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Reproduced courtesy of Margaret Williams

Corbett's journal from the sailing ship COMMISSARY

Date: 1872
Dimensions:
Overall: 322 x 198 x 5 mm
Medium: Ink on paper
Credit Line: ANMM Collection Gift from Margaret Williams and Dr John Lovick Corbett
Object Copyright: © Margaret Williams
Classification:Books and journals
Object Name: Diary
Object No: 00034274
Related Place:Jersey, Gravesend, Plymouth, Lizard Point, Sydney, Rouen, Campbell Island, Isle of Wight, Falmouth, Islington, Guernsey,

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    Description
    This journal was written by Henry John Corbett, a 16 year old male passenger who was travelling with his mother Emilie and Aunt Theresa on board the wooden sailing ship COMMISSARY to see their families in France and England.

    Corbett's account of the 92-day voyage to Gravesend contains references to life at sea, entertainment and amusements, maritime events, diet and health. Corbett was also very interested in the working of the vessel commenting on different types of sailing rigs with sketches.
    SignificanceNineteenth century shipboard diaries of passages to England from Australia are quite rare, and very few have survived in Australia. This unique diary records a family’s trip back home, and is a wonderful insight into the conditions on board the COMMISSARY and the experiences of a 16 year old boy.
    HistoryThe 899 ton, wooden, three-masted ship COMMISSARY was built by Alexander Hall and Sons in Aberdeen in 1868 specifically for the Australian trade. Rated 14AI by the Lloyd's Register of Shipping this highest of rating would have been reflected in a tough, well-built and equipped ship. The COMMISSARY would be the last of the all-wooden Aberdeen clippers built by the well-known yard.

    The COMMISSARY arrived in Sydney, Australia in April 1872 after a fast and eventful voyage of 81 days from London. Under the command of Captain Wagstaff the ship with a large general cargo and 21 cabin passengers encountered a series of violent gales. These gales off the coast of Cape Finnisterre and again off Cape Leeuwin in West Australia resulted in the loss of a crewman, George Hoets, a racing mare, four rams, three sheep, 18 geese and dogs, and two boats.

    The ship arrived in Sydney, discharged its cargo, and advertised for a return voyage to England on or about the 4 May 1872. The advertisement in the Sydney Morning Herald of 9 April 1872 for intending passengers to London described the vessel as an AI rated ship, with splendid saloon accommodation, an experienced surgeon and a milking cow for the use of the passengers. Rates of passage in the Saloon were as per agreement, and the Second Class fare was 21 pounds.

    On 11 May 1872 the COMMISSARY is noted in the Sydney Morning Herald as having cleared Sydney for its voyage to London. Listed in the cabin were Mrs Wynne and servant, Mrs Bellamy, Miss Bellamy, Mr and Mrs Corbett, Lieutenant Partridge, Mr and Mrs Coles and six children, Mrs Moreland, Mrs Gilbert, Messes Snell, Blackford and Murrey and 20 passengers in the steerage. As well as passengers, the vessel carried an impressive cargo of copper ingots, tallow, silver coin, furniture, meat, wool, coconut oil, cotton, tortoiseshell, leather and skins.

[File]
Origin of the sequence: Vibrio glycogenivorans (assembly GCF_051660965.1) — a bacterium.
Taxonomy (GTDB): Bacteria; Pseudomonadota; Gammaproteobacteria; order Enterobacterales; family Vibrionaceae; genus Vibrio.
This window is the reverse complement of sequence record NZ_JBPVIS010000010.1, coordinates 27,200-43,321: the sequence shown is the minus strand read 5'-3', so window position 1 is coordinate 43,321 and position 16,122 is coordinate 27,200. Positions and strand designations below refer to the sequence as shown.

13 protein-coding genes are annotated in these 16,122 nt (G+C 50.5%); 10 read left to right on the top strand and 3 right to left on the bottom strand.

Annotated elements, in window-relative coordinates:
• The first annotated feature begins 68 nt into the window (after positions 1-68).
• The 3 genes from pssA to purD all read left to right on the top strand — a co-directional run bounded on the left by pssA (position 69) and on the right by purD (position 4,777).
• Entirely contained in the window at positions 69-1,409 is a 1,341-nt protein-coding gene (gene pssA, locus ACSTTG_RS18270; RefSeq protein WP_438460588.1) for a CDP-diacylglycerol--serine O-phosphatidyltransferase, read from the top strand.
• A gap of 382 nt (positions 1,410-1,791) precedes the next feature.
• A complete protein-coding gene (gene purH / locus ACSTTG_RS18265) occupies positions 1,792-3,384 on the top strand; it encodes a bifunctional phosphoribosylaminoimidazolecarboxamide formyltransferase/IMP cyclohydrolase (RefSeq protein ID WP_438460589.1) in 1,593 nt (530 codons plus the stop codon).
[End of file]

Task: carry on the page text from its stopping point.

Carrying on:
The reasons behind the voyage of Henry John Corbett are unclear, but no doubt were based on the desire of his mother and aunt to take the children home to see family and friends. Mrs Williams in her preface of the diary notes that Henry refers to all ships they encountered during the voyage that were sailing to England as being Homeward Bound.

    The manuscript commences with the lead up to the voyage, saying goodbye to friends, packing their trunks and taking in the sights before boarding the vessel. On 11 May 1872, the vessel is towed out of the harbour and the voyage commences. Corbett writes little for the first three or four days suffering from seasickness but quickly recovered and is soon fishing, trying to catch seabirds and playing deck quoits and backgammon with his fellow passengers.

    In May, Corbett records the death and sea burial of one of the crew, plays quoits with Lieutenant Partridge and has almonds and raisins for dessert. A formal dinner with champagne is held on 24 May in celebration of Queen Victoria's birthday, and later that month the vessel encounters a series of gales and very cold weather. In early June they had their first snow storm and encountered an iceberg.

    During June the trials of a long sea voyage become apparent. Corbett records the severity of the rat infestation - running over his mother and aunt's faces in their sleep - and the leaking cabins during torrential rain. On a windy day a passenger, Mr Johnson, slipped on the main deck and broke his nose.

    In July they rendered assistance to the barque LADY BIRD - whose cargo had shifted and knocked down its foremast and injured one of its crew - on a voyage from Conception to Queenstown in Ireland. Later in the month Corbett records a shipboard dinner for all passengers and crew in aid of the Aged Seamen's Institute with raffles, auction sales and small displays, as well as a concert, minstrels and a play in the evening.

    In early August the passengers and crew started to get the ship ready for arrival in England. Corbett records the painting of the ship by the crew and the packing of trunks and boxes. Finally, on 12 August the COMMISSARY arrives off Gravesend and the Corbetts are taken ashore and take up residence in a hotel.

    Additional Titles

    Primary title: MANUSCRIPT WRITTEN ON BOARD THE WOODEN SAILING SHIP "COMMISSARY" ON A VOYAGE FROM SYDNEY TO LONDON

    Web title: Corbett's journal from the sailing ship COMMISSARY

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